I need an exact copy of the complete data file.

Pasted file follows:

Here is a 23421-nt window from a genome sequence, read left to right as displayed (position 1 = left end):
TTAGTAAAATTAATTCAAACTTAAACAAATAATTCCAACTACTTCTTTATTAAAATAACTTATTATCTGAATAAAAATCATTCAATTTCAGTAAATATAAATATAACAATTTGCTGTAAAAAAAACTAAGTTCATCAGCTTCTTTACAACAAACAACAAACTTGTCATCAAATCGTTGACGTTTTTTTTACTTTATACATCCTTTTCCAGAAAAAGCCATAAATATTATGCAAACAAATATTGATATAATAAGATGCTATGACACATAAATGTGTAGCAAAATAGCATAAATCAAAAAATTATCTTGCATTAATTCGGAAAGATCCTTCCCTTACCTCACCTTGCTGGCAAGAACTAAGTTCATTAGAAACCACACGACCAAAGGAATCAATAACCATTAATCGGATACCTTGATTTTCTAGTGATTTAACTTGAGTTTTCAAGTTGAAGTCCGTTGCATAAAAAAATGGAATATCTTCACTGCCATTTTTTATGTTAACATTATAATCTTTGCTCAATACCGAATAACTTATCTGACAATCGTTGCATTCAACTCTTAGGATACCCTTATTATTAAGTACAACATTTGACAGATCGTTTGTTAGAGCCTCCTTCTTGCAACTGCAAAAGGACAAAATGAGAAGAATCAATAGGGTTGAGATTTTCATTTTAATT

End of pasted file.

Here is a 23421-nt window from a genome sequence, read left to right as displayed (position 1 = left end):
TTAGTAAAATTAATTCAAACTTAAACAAATAATTCCAACTACTTCTTTATTAAAATAACTTATTATCTGAATAAAAATCATTCAATTTCAGTAAATATAAATATAACAATTTGCTGTAAAAAAAACTAAGTTCATCAGCTTCTTTACAACAAACAACAAACTTGTCATCAAATCGTTGACGTTTTTTTTACTTTATACATCCTTTTCCAGAAAAAGCCATAAATATTATGCAAACAAATATTGATATAATAAGATGCTATGACACATAAATGTGTAGCAAAATAGCATAAATCAAAAAATTATCTTGCATTAATTCGGAAAGATCCTTCCCTTACCTCACCTTGCTGGCAAGAACTAAGTTCATTAGAAACCACACGACCAAAGGAATCAATAACCATTAATCGGATACCTTGATTTTCTAGTGATTTAACTTGAGTTTTCAAGTTGAAGTCCGTTGCATAAAAAAATGGAATATCTTCACTGCCATTTTTTATGTTAACATTATAATCTTTGCTCAATACCGAATAACTTATCTGACAATCGTTGCATTCAACTCTTAGGATACCCTTATTATTAAGTACAACATTTGACAGATCGTTTGTTAGAGCCTCCTTCTTGCAACTGCAAAAGGACAAAATGAGAAGAATCAATAGGGTTGAGATTTTCATTTTAATT